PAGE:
Rob Walker started off the day at PSFK’s NYC Conference on Friday, April 9 with his presentation on Significant Objects, a project aimed at exploring the fluid relationship between objects and value.
Rob Walker started off the day at PSFK’s NYC Conference on Friday, April 9 with his presentation on Significant Objects, a project he launched with author Joshua Glenn aimed at exploring the fluid relationship between objects and value. In the project, Walker and Glenn take thrift store paraphernalia and bestow them with new meaning – fabricated narratives about their histories and significance – then resell the items online, often for several times their original price. With more than a hundred knickknacks already sold (each accompanied by a unique fictional tale conjured by such notable storytellers as William Gibson, John Wray, and Curtis Sittenfield), Walker and Glenn recently evolved Significant Objects to direct all the money earned from the sales of these newly valuable items to help support charitable causes.
Some key insights and themes from Walker’s talk:
“Ignore the marketplace – the story is the value.” In Significant Objects, stories – no matter how completely fabricated or absurd – imbued otherwise ‘worthless’ objects with real value (conceptual and monetary). In a way, Walker’s experiment is a parable for what brands do every day; they create narratives around products to give them meaning – which we both buy into and take part in defining (as Walker points out in his book Buying In). Significant Objects is a playful exploration of this malleable connection between objects and their inherent and manufactured value.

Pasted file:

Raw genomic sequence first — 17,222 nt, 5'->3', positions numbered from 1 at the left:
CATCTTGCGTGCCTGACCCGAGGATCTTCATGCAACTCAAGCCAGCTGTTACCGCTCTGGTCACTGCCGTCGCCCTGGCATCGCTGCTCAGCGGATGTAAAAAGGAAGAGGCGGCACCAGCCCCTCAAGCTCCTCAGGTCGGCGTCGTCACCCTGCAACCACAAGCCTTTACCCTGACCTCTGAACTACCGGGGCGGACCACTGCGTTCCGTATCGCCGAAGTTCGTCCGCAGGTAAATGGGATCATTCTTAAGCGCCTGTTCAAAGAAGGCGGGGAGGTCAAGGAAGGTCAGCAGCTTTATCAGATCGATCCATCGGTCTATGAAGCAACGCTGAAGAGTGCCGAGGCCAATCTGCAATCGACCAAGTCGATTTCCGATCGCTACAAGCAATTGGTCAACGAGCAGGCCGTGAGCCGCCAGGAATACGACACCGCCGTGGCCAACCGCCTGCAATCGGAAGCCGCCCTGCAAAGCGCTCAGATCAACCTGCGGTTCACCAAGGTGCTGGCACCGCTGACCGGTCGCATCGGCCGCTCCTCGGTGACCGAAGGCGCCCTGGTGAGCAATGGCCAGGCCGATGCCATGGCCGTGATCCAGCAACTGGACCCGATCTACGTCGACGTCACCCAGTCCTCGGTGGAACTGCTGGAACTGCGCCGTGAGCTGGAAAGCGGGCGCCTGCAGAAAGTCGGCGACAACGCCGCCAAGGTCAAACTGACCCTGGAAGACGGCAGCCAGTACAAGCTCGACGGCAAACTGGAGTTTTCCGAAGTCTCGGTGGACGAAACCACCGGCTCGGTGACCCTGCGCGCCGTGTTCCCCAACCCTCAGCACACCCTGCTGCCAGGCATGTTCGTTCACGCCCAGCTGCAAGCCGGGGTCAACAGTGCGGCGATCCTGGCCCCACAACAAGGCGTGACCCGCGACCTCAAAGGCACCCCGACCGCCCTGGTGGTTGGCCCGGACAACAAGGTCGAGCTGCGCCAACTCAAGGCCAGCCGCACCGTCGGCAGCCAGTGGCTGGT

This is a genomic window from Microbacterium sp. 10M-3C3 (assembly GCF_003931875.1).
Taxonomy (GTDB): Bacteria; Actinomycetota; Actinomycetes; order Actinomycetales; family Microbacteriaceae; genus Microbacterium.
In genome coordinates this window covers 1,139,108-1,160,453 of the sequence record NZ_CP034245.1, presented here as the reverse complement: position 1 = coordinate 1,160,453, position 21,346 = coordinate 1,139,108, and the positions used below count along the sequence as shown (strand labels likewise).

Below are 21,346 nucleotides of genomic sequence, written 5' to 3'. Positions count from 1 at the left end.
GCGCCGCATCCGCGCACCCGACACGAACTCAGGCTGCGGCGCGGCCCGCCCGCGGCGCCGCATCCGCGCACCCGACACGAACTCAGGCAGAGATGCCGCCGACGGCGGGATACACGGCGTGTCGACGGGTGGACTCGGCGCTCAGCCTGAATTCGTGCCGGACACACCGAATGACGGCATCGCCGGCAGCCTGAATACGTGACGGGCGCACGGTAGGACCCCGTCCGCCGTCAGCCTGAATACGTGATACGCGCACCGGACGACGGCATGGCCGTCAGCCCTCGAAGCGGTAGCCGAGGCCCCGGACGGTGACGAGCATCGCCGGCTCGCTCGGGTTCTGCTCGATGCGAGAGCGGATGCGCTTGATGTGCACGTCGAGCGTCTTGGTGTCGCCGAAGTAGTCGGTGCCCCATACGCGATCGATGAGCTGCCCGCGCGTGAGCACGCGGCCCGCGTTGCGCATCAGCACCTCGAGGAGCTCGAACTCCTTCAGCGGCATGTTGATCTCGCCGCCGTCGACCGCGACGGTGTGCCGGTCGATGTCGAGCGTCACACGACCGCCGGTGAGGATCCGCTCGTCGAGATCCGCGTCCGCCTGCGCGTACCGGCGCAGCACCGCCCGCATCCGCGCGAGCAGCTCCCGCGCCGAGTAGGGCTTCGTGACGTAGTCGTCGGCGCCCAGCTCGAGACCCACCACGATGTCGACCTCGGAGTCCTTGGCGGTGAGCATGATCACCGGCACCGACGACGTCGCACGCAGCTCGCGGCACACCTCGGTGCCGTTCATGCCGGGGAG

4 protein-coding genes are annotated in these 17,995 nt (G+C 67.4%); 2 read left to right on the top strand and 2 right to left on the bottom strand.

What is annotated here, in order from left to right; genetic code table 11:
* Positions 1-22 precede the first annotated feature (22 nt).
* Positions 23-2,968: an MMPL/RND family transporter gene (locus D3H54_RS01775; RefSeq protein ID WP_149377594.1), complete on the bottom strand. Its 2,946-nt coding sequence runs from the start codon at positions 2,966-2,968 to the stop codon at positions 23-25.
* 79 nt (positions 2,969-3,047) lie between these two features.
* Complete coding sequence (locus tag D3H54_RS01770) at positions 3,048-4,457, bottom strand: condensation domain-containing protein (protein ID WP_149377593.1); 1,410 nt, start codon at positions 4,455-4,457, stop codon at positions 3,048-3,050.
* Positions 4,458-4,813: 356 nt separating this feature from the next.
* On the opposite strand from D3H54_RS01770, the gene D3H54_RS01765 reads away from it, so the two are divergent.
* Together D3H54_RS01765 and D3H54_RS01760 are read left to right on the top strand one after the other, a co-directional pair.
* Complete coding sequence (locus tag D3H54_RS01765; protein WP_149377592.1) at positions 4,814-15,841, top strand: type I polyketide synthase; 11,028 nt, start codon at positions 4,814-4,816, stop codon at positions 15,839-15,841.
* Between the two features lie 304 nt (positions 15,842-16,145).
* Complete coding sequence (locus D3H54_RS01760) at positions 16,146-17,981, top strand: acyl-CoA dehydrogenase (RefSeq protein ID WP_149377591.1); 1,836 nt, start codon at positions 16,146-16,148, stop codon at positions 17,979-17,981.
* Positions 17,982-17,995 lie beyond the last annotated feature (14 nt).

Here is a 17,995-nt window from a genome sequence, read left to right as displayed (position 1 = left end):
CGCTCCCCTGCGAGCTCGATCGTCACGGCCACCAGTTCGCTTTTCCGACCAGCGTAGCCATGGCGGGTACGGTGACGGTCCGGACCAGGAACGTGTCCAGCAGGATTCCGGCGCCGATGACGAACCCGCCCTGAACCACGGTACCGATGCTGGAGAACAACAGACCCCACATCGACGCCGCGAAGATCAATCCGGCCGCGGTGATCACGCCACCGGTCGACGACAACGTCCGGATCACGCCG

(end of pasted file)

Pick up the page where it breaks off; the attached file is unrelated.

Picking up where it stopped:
Significance is contextual. As expected, endowing a doodad with a rich history imagined by a famous author ups an object’s perceived worth. But beyond that – Rob Walker pointed out how many buyers were bidding on the ‘significant objects’ simply because they were fascinated by the experiment. The items acquired a sort of meta-significance for being part of the project, something buyers were willing to pay money for. Significant Objects demonstrates that what we deem ‘valuable’ is a murky (and often unpredictable) composite of story, quality, and a blend of real and imposed significance.
Can this notion of inventable value shift the way we think about the things we consume and throw away? How can we invent meanings and tell stories that shift how we look at things we’ve deemed useless or discardable? If we knew more about the histories of forgotten objects, technologies, structures, cities, cultures – would we do more to save them?